Danaus eresimus

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Soldier
Danaus eresimus eresimus MHNT dos.jpg
Danaus eresimus - MHNT
Danaus eresimus eresimus MHNT ventre.jpg
Ventral view same specimen △
Conservation status

Secure (NatureServe)[1]
Scientific classification
Kingdom: Animalia
Phylum: Arthropoda
Class: Insecta
Order: Lepidoptera
Family: Nymphalidae
Genus: Danaus
Species: D. eresimus
Binomial name
Danaus eresimus
(Cramer, 1777)

The Soldier or Tropical Queen (Danaus eresimus) is a North and South American butterfly in the family Nymphalidae. Their flight is slow and they are reasonably easy to approach, but will fly for some distance if approached too closely.[2]

Description[edit]

The upper side of the wings is dark reddish-brown with the fore wing sometimes having white submarginal spots.[3] The veins are lightly marked with black. Males have a black scent patch on each of the hind wings. The underside of the wings is also dark brown with a postmedian band made up of squarish spots.[2] The Soldier has a wingspan of 2½ to 3½ inches.[4]

Similar species[edit]

Similar species in the Soldier's range include the Monarch (Danaus plexippus) and the Queen (Danaus gilippus).

The Monarch is more orange, has heavier black-lined veins, and the underside of the wings is a pale yellowish color.[2][5]

The Queen has nearly no black marked veins, and has white fore wing submarginal spots on both surfaces of the wings.[5]

Habitat[edit]

The Soldier may be found in a variety of open, subtropical habitats such as citrus groves, weedy water edges where host plants occur, dry fields, etc.[2] and in New Mexico.

Flight[edit]

This butterfly my be encountered from February to December in southern Florida (it is most common in October to December), and from August to January in southern Texas.[2][6]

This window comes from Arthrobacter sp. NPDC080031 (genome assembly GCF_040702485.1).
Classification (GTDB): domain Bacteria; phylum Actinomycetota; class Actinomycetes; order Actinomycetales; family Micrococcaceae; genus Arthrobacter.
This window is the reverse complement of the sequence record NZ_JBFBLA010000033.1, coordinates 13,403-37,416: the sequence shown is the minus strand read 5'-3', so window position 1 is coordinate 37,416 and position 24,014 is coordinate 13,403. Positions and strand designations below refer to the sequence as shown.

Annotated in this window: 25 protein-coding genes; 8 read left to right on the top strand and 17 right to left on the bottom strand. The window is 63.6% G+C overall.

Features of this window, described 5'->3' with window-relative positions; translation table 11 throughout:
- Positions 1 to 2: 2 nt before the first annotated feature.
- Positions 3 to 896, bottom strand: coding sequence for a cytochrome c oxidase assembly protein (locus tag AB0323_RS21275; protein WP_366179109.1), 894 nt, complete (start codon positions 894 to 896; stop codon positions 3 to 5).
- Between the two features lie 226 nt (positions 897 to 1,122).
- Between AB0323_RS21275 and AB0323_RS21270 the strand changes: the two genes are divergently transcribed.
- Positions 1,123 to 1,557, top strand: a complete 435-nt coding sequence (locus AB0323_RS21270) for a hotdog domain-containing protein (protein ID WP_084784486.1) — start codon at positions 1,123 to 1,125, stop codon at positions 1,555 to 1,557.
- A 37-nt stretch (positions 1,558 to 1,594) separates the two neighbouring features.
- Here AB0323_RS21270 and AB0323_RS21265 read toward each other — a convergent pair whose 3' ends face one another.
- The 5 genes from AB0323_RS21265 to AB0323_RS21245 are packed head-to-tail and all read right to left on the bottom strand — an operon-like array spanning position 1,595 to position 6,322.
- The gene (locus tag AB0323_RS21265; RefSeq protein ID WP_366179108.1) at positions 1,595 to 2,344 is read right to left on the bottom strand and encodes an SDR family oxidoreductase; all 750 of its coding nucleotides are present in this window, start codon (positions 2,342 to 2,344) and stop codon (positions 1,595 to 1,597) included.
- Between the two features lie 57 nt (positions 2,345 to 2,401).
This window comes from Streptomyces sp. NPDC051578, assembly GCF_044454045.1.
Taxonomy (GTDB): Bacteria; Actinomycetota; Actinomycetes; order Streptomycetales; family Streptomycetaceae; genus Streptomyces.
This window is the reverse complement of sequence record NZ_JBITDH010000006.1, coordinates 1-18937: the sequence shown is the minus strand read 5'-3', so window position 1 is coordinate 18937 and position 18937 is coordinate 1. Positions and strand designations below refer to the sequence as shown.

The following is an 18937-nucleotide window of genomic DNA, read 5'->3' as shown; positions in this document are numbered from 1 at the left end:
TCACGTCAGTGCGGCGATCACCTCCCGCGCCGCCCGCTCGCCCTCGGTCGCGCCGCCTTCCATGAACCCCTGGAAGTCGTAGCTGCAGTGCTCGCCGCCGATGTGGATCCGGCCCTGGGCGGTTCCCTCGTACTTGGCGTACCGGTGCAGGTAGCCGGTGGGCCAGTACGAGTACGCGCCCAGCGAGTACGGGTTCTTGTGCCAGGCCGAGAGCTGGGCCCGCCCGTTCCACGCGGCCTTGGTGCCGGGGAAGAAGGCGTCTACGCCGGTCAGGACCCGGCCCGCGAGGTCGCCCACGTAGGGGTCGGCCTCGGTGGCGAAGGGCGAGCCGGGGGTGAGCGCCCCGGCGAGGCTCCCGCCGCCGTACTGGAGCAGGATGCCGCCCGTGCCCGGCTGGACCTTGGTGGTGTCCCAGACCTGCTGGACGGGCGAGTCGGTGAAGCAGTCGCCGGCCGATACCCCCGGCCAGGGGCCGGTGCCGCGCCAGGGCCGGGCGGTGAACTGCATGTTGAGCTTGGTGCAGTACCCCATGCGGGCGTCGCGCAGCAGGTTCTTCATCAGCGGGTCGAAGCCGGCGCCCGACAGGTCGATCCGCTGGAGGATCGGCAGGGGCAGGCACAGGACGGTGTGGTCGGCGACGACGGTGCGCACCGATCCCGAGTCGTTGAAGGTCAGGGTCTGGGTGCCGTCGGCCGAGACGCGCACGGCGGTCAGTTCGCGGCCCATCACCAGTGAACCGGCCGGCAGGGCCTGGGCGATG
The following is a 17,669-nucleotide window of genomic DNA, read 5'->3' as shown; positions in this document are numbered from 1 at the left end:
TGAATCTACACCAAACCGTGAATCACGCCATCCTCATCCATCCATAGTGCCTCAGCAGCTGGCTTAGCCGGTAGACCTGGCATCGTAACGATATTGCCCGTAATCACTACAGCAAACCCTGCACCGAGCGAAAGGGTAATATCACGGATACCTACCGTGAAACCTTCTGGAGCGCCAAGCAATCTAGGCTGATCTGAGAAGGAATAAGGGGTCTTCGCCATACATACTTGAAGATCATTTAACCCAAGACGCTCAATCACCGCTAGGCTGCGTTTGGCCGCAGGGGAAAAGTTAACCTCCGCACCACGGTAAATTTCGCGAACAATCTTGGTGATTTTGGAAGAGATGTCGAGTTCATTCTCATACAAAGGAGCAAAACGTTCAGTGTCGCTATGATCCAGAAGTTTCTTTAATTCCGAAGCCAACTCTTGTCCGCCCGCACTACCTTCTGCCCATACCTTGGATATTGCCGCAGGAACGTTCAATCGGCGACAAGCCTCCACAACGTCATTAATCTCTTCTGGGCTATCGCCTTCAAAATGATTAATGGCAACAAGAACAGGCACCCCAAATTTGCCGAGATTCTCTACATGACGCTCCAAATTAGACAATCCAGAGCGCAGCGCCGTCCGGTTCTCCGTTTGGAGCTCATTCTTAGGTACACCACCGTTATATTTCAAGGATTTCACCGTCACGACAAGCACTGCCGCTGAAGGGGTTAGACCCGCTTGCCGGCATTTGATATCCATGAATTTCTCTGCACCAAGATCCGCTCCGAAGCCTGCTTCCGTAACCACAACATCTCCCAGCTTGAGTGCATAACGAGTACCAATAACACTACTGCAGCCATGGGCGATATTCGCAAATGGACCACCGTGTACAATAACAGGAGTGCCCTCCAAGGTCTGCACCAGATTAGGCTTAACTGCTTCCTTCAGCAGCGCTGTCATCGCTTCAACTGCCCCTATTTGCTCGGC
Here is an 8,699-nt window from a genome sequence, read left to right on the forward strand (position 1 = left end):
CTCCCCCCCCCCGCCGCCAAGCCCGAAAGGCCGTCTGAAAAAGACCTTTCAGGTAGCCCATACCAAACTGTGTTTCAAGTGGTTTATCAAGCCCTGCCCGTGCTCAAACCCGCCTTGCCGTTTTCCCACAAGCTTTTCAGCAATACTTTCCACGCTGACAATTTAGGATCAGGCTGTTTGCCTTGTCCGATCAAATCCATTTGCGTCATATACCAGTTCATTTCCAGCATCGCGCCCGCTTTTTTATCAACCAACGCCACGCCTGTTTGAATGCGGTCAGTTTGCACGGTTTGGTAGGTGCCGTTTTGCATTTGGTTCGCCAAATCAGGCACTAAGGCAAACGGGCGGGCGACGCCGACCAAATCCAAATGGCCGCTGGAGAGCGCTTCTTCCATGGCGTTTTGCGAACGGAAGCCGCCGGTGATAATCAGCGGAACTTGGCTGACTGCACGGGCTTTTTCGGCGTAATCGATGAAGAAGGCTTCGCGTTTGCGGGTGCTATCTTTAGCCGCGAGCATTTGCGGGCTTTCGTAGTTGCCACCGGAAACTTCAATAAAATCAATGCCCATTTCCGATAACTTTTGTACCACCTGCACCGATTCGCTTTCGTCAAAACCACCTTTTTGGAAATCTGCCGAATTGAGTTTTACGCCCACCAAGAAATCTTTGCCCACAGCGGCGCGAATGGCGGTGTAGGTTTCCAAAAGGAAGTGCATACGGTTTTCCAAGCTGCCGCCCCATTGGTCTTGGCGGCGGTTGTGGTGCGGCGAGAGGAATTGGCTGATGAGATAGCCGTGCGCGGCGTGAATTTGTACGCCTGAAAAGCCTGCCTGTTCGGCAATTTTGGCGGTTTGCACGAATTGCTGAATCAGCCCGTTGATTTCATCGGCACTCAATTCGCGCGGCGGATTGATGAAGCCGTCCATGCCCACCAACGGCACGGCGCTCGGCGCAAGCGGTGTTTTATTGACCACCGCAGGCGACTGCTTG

Life cycle[edit]

Males patrol for females.[2] The eggs are bright orange. The black larva is banded with white and yellow stripes. It has a subdorsal row of yellowish-tan spots. There are six black, fleshy filaments, the first pair near the head, the second on the thorax, and the third at the end of the abdomen.[6] The chrysalis is very similar to that of the Monarch, often indistinguishable. It has 3 or more broods per year.[5]

Host plants[edit]

Here is a list of some host plants used by the Soldier:

References[edit]

  1. ^ Opler, P. A.; A. D. Warren (2002). "Danaus eresimus". NatureServe. Retrieved 12 July 2013. 
  2. ^ a b c d e f g Rick Cech and Guy Tudor (2005). Butterflies of the East Coast. Princeton University Press, Princeton, NJ. ISBN 0-691-09055-6
  3. ^ Butterflies and Moths Additional Soldier Images
  4. ^ Bob Stewart, Priscilla Brodkin and Hank Brodkin (2001). Butterflies of Arizona. West Coast Lady Press. ISBN 0-9663072-1-6
  5. ^ a b c Jim P. Brock and Kenn Kaufman (2003). Butterflies of North America. Houghton Mifflin, New York, NY. ISBN 0-618-15312-8
  6. ^ a b c James A. Scott (1986). The Butterflies of North America. Stanford University Press, Stanford, CA. ISBN 0-8047-2013-4